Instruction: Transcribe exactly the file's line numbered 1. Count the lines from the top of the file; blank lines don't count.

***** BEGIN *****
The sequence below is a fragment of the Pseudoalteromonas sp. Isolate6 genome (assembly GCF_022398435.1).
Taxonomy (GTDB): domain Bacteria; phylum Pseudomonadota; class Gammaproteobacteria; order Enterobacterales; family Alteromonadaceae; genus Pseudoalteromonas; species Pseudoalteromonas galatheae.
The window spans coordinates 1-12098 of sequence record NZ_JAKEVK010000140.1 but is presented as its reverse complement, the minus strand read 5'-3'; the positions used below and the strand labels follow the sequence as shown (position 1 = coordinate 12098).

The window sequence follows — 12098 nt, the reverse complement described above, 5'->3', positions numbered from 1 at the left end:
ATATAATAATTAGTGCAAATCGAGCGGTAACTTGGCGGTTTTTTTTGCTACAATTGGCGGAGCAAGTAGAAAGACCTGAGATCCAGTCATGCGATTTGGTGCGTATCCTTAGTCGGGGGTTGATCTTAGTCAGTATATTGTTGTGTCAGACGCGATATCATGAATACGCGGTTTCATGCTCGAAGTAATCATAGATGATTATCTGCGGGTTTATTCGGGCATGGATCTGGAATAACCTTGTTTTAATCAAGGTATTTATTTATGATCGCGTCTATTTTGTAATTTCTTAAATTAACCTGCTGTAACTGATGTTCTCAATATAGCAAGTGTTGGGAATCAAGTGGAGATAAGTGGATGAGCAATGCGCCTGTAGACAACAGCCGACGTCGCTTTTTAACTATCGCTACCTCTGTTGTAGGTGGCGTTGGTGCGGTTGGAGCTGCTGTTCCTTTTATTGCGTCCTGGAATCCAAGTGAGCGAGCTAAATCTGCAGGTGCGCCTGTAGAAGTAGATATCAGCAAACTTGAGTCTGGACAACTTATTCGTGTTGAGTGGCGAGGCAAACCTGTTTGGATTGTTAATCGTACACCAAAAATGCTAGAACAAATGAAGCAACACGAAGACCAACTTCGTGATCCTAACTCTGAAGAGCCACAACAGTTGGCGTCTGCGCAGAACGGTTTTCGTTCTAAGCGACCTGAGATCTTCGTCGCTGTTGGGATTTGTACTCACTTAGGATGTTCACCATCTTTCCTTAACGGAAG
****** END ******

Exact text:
The sequence below is a fragment of the Pseudoalteromonas sp. Isolate6 genome (assembly GCF_022398435.1).